This is a guest post by Alex Jackson, who is a writer from Gateshead, Tyne and Wear. He mainly writes unsuccessful novels but takes an interest in editorial pieces on politics, the media and local news. If you'd like to write a guest post for Enemies of Reason, email me at firstname.lastname@example.org
Think of the North East and what do you visualise? Football? Unemployment? Violence? As a Northerner I wish to wipe these stereotypes from the Southern agenda, yet every now and again someone takes a stab at us Tynesiders (or Wearsiders or whatever), the most recent example being a Tory saying Northerners should be used to pick berries in the Summer. Yes, I am often upset by the Southern attitude to the North, partially due to the belief that we're all thick as bricks. Really? My sister recently left school and got a place at Newcastle University: one of the most prestigious schools in the UK, but I need to get to the point of this editorial: The Tyne-Wear derby.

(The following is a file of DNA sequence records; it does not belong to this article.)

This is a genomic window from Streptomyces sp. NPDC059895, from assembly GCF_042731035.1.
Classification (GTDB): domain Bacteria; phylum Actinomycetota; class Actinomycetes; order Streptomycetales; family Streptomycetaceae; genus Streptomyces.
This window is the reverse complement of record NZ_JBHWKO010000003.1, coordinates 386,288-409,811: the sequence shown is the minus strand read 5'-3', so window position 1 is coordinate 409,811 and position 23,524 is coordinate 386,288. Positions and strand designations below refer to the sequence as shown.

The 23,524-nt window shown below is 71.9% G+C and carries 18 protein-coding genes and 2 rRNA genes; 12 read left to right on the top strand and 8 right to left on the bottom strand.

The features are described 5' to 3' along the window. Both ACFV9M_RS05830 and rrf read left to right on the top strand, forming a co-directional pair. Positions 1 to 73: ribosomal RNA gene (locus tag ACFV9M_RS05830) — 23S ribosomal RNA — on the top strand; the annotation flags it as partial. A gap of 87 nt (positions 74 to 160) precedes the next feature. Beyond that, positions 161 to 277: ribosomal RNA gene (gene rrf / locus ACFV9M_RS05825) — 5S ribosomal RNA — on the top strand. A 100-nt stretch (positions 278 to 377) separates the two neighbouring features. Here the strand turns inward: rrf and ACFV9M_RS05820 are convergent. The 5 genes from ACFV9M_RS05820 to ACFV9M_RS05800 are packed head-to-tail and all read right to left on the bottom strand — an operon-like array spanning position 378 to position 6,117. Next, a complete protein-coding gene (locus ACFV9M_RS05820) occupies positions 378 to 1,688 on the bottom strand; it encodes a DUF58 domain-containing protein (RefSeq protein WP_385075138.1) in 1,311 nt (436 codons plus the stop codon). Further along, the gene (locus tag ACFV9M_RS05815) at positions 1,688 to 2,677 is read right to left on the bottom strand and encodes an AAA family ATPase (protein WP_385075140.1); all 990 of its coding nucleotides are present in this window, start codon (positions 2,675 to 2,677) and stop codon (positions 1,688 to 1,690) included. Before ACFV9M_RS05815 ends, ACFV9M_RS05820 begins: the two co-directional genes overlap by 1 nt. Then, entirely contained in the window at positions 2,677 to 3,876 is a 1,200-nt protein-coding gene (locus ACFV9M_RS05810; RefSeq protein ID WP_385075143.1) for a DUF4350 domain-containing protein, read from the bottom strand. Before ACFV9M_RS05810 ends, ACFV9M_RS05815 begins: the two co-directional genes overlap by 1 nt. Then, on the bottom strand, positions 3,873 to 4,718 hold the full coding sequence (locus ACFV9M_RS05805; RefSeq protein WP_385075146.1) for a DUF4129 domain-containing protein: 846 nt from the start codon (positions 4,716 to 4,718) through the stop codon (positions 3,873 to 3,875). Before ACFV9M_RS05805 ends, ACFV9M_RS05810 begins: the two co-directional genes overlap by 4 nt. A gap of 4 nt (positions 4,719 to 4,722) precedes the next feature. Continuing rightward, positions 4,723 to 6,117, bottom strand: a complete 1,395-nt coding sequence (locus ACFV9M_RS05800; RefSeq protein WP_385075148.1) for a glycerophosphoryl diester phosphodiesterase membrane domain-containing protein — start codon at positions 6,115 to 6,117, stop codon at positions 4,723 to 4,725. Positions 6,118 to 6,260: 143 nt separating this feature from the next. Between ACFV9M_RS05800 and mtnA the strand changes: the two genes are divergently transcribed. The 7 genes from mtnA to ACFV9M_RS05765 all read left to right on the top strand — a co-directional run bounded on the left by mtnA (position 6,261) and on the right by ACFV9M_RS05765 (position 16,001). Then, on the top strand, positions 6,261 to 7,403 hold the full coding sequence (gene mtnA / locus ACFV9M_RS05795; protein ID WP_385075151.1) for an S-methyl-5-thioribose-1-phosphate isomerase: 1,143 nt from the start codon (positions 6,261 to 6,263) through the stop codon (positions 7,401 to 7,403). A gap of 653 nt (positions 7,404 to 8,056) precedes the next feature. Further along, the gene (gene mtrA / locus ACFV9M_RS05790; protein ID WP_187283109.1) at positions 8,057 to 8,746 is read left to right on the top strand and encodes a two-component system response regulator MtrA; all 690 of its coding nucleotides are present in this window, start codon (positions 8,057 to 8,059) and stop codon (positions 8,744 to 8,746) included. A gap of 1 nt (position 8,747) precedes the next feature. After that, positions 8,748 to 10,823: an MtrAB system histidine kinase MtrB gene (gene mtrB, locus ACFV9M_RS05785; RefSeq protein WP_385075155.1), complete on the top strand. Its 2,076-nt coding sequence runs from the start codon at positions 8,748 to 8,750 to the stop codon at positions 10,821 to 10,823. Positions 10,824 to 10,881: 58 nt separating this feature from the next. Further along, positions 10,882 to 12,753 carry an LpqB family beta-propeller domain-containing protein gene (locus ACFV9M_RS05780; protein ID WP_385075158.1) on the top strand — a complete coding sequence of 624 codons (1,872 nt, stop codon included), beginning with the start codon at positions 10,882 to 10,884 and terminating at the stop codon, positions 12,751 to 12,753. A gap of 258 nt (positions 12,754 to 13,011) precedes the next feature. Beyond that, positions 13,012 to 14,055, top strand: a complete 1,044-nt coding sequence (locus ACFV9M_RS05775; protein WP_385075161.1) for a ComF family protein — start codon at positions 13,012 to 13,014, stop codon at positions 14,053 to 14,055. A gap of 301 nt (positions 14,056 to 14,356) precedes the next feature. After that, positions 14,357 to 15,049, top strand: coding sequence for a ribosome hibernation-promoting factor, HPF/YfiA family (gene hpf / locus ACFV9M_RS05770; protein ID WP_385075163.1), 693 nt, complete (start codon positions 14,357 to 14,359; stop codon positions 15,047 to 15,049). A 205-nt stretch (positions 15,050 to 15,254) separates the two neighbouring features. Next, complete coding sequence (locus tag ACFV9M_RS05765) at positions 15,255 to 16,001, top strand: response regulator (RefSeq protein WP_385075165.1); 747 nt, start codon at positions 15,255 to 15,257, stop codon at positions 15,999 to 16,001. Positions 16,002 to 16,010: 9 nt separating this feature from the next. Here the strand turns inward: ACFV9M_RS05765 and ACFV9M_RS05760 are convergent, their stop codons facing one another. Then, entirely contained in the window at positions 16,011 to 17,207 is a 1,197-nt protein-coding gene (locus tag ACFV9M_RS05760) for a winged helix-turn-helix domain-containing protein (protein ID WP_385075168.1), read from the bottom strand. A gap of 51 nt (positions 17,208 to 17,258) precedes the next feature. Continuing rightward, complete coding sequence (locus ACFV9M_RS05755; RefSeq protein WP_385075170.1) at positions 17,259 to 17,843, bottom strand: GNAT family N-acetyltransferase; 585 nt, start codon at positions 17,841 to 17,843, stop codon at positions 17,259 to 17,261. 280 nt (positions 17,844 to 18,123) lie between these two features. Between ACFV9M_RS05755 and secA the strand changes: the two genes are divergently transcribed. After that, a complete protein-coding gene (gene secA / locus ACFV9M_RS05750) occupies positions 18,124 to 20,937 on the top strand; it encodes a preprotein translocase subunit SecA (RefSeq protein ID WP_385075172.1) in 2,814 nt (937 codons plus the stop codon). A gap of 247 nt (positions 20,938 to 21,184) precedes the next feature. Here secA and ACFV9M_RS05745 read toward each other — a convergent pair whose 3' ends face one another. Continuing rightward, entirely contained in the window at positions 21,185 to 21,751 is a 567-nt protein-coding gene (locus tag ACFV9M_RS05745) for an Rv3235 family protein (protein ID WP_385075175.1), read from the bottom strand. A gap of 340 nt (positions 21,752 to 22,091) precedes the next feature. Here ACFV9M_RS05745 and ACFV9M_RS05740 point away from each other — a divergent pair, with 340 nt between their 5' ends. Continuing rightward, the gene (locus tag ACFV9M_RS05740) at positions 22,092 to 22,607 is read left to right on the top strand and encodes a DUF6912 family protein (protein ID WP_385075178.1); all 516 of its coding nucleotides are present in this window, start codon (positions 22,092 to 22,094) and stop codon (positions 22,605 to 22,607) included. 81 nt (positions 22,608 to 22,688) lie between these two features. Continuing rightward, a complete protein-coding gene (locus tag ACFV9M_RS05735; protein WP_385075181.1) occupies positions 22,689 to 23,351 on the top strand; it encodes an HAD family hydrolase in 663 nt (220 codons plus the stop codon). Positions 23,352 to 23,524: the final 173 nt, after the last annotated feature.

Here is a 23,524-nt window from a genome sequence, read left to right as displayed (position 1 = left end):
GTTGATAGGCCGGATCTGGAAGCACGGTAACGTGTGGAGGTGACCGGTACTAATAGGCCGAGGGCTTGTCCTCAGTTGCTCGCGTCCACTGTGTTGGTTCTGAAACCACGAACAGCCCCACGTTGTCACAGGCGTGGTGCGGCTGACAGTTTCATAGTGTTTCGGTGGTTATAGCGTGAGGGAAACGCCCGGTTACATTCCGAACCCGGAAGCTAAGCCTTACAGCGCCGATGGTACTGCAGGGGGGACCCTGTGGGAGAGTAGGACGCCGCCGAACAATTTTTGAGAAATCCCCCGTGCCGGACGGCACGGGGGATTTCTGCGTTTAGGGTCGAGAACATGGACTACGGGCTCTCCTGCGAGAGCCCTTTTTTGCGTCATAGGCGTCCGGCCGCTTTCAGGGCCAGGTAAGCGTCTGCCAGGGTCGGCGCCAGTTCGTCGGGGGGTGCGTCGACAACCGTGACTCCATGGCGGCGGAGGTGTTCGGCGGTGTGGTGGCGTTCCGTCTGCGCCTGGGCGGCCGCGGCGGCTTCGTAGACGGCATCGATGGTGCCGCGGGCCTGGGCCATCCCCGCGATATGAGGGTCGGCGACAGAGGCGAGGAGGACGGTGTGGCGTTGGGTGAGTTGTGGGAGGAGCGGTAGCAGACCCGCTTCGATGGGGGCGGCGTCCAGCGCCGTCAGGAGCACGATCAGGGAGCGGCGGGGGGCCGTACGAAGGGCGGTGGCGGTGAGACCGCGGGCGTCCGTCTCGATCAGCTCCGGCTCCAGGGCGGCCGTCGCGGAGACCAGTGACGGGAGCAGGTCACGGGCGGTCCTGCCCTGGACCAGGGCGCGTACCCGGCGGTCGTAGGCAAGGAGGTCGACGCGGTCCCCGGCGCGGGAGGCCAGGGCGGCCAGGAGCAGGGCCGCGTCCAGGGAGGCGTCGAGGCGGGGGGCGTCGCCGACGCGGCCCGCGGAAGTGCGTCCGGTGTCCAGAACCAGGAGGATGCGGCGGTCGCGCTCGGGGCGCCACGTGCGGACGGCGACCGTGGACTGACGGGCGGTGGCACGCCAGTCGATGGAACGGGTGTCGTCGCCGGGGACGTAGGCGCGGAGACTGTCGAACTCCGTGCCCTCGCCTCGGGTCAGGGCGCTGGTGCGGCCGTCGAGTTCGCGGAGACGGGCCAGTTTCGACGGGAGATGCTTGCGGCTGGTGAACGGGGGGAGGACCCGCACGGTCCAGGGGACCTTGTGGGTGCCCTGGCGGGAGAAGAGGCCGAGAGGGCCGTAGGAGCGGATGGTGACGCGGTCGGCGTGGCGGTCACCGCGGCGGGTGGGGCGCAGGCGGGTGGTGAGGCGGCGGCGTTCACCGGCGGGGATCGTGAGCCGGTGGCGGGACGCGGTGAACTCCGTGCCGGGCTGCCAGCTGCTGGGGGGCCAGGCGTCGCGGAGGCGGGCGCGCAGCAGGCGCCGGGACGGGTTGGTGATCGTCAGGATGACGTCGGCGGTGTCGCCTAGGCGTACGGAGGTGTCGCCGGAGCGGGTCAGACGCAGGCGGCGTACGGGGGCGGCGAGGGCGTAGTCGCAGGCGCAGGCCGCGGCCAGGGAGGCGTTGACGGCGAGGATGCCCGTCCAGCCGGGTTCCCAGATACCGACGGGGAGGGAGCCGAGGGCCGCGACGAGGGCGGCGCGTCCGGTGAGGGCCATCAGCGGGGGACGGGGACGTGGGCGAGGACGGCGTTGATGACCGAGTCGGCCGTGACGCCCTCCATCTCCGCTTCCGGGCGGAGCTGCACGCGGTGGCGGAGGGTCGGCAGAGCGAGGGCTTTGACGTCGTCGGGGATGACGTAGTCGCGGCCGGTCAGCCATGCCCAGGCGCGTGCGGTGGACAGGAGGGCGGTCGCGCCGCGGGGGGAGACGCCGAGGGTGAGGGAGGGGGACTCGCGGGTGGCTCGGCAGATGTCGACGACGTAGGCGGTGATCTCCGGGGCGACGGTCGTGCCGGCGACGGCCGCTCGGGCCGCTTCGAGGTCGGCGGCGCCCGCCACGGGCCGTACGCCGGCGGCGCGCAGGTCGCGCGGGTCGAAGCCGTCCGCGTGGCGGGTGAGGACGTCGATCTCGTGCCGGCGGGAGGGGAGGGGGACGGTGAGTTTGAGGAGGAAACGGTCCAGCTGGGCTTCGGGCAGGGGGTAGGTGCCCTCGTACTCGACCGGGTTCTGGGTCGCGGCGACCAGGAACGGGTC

There were some ugly scenes at the Stadium of Light on Sunday as Asamoah Gyan scored a late equaliser: A fan ran onto the pitch and pushed Steve Harper over, the fans got fighting as per usual and chairs were torn from their moorings and thrown around like deformed beach balls. Ugly indeed, but there were also some dodgy scenes in Birmingham during the Blues-Villa game (albeit not as bad as Newcastle-Sunderland, but you catch my drift), but who gets the most coverage in the Daily Mail? Of course, it's the poor, Labour voting thugs on Tyne and Wearside:
The title of the article is magnificent:
Sunderland vow to boot out thugs after crowd violence erupts in derby showdown with Newcastle
because you can't cram too much provocative language into one sentence.